Between the years of 1836-1878 a military “School of Music Practice,” housed in the South Battery on Governors Island, taught enlisted boys to play the bugle, fife, and drums for daily life and war skirmishes. These 12-15 year-old musicians learned specific songs each with a message to send to troops regarding a daily activity or a field command. Military music was a rigorous system of semiotics. When the school was disbanded in 1878, the military and the Coast Guard continued to play this music in recordings through a system of speakers that surround the island.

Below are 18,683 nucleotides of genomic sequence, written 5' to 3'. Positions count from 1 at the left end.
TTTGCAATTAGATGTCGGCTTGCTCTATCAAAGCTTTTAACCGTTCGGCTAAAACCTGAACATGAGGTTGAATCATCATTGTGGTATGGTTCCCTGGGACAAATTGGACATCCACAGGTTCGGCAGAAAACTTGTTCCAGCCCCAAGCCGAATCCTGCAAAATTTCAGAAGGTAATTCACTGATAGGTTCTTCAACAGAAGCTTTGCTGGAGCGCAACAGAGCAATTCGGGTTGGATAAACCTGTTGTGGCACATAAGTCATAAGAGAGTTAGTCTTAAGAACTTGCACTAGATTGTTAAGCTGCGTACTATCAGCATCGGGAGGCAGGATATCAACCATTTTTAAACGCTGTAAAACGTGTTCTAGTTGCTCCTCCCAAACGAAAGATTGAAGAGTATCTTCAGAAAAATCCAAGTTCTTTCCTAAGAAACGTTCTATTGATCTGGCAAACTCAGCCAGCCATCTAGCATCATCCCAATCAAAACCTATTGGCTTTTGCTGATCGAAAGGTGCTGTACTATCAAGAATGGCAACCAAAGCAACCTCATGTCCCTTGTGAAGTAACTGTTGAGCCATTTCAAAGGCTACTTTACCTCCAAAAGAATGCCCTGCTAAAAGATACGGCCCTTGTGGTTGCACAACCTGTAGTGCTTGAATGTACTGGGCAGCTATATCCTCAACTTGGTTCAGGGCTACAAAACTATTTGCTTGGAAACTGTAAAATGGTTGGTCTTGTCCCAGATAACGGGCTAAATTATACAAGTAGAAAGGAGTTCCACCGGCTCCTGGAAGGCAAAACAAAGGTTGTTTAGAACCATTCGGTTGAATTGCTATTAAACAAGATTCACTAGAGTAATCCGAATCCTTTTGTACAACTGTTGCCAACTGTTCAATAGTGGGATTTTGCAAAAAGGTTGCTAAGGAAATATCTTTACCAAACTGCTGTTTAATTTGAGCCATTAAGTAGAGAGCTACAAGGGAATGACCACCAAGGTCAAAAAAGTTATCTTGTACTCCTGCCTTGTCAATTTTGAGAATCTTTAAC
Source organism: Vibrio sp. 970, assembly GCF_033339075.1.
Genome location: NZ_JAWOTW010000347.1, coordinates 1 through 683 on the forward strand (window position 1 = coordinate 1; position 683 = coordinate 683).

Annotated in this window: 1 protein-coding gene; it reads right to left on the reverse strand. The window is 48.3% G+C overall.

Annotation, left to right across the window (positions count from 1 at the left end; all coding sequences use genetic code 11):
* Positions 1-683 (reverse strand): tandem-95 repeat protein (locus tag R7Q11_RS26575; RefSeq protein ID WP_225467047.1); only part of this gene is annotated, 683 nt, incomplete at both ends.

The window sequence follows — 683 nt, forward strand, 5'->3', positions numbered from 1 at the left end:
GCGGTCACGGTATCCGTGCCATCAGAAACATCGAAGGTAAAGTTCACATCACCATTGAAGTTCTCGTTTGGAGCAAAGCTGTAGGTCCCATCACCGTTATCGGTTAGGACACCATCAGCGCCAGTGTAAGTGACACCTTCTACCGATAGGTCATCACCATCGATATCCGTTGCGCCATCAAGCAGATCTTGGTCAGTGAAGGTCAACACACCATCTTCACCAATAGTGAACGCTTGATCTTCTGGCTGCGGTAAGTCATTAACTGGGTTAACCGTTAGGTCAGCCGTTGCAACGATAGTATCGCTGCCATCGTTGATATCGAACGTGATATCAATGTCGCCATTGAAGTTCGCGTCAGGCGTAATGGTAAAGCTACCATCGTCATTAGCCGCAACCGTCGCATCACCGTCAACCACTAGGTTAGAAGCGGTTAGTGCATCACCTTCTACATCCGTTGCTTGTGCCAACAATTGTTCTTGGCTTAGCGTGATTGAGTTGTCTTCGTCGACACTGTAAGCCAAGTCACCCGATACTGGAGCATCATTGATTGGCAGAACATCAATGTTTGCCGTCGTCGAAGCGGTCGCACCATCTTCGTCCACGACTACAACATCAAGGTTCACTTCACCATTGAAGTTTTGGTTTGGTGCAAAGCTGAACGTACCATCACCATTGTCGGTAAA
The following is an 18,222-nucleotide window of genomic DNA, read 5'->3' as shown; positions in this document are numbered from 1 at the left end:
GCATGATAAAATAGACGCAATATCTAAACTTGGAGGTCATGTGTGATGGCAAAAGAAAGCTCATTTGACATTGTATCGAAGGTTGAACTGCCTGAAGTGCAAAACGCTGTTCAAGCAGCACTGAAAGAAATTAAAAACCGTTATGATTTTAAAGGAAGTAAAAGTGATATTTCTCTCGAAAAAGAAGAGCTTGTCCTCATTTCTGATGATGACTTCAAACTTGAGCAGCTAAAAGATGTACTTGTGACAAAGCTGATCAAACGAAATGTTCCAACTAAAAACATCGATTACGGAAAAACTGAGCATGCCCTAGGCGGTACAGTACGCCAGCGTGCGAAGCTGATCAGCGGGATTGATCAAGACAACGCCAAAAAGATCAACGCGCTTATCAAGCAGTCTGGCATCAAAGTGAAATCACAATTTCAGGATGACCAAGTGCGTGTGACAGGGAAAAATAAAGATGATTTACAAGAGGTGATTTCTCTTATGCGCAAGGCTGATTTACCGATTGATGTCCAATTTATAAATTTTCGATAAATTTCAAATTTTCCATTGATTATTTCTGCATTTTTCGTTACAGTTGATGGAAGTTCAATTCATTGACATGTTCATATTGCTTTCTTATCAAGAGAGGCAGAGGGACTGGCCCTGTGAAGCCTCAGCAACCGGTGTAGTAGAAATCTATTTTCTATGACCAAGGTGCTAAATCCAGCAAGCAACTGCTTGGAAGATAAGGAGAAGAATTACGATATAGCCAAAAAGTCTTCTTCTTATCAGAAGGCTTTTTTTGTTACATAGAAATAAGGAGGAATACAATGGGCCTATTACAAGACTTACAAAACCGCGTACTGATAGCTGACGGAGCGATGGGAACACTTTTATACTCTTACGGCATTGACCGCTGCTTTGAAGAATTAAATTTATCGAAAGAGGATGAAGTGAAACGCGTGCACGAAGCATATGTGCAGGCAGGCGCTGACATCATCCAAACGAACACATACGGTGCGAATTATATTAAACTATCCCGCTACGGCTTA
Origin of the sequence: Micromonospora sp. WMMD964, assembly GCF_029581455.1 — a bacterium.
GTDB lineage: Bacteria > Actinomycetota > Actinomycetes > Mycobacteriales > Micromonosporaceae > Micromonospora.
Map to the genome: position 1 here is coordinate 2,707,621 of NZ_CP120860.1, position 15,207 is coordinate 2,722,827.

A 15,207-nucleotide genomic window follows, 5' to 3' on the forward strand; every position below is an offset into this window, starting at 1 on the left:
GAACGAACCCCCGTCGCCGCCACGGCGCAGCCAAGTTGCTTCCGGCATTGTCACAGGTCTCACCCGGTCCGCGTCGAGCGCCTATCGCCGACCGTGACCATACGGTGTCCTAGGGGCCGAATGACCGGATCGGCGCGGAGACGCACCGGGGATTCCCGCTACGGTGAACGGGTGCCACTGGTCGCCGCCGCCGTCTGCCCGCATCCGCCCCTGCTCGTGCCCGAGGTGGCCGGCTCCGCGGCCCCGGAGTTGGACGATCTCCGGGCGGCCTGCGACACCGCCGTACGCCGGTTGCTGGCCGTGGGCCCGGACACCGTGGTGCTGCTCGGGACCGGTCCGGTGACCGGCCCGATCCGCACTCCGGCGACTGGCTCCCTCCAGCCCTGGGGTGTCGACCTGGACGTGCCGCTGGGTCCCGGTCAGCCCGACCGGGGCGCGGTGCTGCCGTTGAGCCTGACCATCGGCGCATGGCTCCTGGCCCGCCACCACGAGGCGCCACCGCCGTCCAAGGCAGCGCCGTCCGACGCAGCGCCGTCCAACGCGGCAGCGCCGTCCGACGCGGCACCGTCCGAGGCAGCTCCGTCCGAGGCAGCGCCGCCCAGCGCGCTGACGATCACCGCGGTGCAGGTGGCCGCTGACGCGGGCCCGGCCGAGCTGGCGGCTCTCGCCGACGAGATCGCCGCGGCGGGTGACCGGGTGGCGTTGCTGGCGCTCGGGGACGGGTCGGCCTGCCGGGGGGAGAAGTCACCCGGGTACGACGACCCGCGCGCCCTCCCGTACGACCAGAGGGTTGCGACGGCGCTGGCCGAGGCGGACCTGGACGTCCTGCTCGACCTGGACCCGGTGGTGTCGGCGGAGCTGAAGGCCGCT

Today Governors Island has made a transition from a military establishment and to an arts destination. To celebrate this parallel, and this musical history, I began to reanimate the island’s musical memory. Civil War drummers like bugle players played specific rhythms that participated in this semiotic system. My drumming is a celebration of the freedom from these constraints. I imagine a scenario where these 12-15 year-old boys, in their off-time, played what they felt like playing rather than what they were instructed to play.